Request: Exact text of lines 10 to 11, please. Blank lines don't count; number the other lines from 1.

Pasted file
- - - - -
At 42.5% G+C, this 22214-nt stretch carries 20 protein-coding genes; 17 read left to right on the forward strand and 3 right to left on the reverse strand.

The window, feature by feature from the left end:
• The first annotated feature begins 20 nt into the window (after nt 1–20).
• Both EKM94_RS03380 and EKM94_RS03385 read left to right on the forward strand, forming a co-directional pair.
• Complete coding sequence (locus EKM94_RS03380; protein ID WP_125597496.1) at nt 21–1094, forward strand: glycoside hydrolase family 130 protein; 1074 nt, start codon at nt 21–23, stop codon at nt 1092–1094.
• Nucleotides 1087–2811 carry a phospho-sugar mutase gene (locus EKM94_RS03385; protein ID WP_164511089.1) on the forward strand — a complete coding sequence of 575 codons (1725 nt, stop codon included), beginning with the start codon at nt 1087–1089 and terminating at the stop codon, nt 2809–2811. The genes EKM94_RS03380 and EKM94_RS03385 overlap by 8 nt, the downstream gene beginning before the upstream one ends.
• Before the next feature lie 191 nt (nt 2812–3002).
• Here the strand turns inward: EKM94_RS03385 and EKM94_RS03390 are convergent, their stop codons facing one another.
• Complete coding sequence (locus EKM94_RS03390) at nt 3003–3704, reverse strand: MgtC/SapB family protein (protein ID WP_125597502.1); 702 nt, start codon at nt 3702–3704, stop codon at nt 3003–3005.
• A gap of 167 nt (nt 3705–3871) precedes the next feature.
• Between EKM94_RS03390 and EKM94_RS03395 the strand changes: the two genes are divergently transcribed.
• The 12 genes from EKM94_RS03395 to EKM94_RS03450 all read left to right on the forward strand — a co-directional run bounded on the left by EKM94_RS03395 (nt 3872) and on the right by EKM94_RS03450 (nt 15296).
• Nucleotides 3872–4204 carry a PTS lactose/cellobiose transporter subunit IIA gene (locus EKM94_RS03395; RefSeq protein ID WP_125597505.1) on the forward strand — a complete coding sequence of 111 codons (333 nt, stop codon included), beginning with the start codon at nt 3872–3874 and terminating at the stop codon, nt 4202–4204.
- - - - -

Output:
• A gap of 167 nt (nt 3705–3871) precedes the next feature.
• Between EKM94_RS03390 and EKM94_RS03395 the strand changes: the two genes are divergently transcribed.